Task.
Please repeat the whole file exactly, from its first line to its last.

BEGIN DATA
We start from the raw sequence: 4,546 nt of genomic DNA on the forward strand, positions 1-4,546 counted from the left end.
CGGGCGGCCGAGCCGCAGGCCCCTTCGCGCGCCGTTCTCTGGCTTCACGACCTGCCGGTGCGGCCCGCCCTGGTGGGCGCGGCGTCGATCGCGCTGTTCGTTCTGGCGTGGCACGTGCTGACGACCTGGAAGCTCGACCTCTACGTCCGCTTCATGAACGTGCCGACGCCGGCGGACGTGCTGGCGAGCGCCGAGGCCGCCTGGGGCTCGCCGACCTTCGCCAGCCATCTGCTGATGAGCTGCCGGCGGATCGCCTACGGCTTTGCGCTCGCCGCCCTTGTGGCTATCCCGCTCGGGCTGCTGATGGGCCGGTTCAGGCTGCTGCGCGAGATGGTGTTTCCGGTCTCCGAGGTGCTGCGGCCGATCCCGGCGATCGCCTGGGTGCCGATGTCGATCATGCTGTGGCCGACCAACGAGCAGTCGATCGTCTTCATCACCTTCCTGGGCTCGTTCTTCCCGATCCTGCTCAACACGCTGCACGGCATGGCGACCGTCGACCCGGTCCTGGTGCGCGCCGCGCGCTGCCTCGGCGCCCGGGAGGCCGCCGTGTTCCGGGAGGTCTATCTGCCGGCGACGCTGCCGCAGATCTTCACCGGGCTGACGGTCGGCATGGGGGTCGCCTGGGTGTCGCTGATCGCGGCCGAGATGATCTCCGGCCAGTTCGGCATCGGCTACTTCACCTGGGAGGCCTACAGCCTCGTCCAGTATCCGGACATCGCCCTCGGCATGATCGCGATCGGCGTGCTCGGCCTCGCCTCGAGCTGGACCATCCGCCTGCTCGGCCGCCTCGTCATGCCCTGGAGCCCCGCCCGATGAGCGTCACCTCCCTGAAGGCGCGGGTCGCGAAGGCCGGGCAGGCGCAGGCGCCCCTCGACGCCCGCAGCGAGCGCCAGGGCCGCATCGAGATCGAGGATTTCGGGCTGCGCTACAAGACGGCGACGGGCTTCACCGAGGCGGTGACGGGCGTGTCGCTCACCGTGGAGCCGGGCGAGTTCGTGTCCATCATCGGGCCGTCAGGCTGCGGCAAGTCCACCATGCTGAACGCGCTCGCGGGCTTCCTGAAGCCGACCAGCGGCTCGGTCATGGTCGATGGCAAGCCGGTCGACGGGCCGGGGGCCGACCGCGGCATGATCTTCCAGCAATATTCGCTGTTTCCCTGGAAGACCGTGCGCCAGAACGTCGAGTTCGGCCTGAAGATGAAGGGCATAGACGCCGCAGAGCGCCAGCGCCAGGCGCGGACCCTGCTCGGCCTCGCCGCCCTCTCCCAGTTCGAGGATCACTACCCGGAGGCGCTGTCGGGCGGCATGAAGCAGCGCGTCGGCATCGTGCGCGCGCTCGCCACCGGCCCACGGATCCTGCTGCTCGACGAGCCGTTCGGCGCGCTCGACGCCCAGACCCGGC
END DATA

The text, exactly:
We start from the raw sequence: 4,546 nt of genomic DNA on the forward strand, positions 1-4,546 counted from the left end.
CGGGCGGCCGAGCCGCAGGCCCCTTCGCGCGCCGTTCTCTGGCTTCACGACCTGCCGGTGCGGCCCGCCCTGGTGGGCGCGGCGTCGATCGCGCTGTTCGTTCTGGCGTGGCACGTGCTGACGACCTGGAAGCTCGACCTCTACGTCCGCTTCATGAACGTGCCGACGCCGGCGGACGTGCTGGCGAGCGCCGAGGCCGCCTGGGGCTCGCCGACCTTCGCCAGCCATCTGCTGATGAGCTGCCGGCGGATCGCCTACGGCTTTGCGCTCGCCGCCCTTGTGGCTATCCCGCTCGGGCTGCTGATGGGCCGGTTCAGGCTGCTGCGCGAGATGGTGTTTCCGGTCTCCGAGGTGCTGCGGCCGATCCCGGCGATCGCCTGGGTGCCGATGTCGATCATGCTGTGGCCGACCAACGAGCAGTCGATCGTCTTCATCACCTTCCTGGGCTCGTTCTTCCCGATCCTGCTCAACACGCTGCACGGCATGGCGACCGTCGACCCGGTCCTGGTGCGCGCCGCGCGCTGCCTCGGCGCCCGGGAGGCCGCCGTGTTCCGGGAGGTCTATCTGCCGGCGACGCTGCCGCAGATCTTCACCGGGCTGACGGTCGGCATGGGGGTCGCCTGGGTGTCGCTGATCGCGGCCGAGATGATCTCCGGCCAGTTCGGCATCGGCTACTTCACCTGGGAGGCCTACAGCCTCGTCCAGTATCCGGACATCGCCCTCGGCATGATCGCGATCGGCGTGCTCGGCCTCGCCTCGAGCTGGACCATCCGCCTGCTCGGCCGCCTCGTCATGCCCTGGAGCCCCGCCCGATGAGCGTCACCTCCCTGAAGGCGCGGGTCGCGAAGGCCGGGCAGGCGCAGGCGCCCCTCGACGCCCGCAGCGAGCGCCAGGGCCGCATCGAGATCGAGGATTTCGGGCTGCGCTACAAGACGGCGACGGGCTTCACCGAGGCGGTGACGGGCGTGTCGCTCACCGTGGAGCCGGGCGAGTTCGTGTCCATCATCGGGCCGTCAGGCTGCGGCAAGTCCACCATGCTGAACGCGCTCGCGGGCTTCCTGAAGCCGACCAGCGGCTCGGTCATGGTCGATGGCAAGCCGGTCGACGGGCCGGGGGCCGACCGCGGCATGATCTTCCAGCAATATTCGCTGTTTCCCTGGAAGACCGTGCGCCAGAACGTCGAGTTCGGCCTGAAGATGAAGGGCATAGACGCCGCAGAGCGCCAGCGCCAGGCGCGGACCCTGCTCGGCCTCGCCGCCCTCTCCCAGTTCGAGGATCACTACCCGGAGGCGCTGTCGGGCGGCATGAAGCAGCGCGTCGGCATCGTGCGCGCGCTCGCCACCGGCCCACGGATCCTGCTGCTCGACGAGCCGTTCGGCGCGCTCGACGCCCAGACCCGGC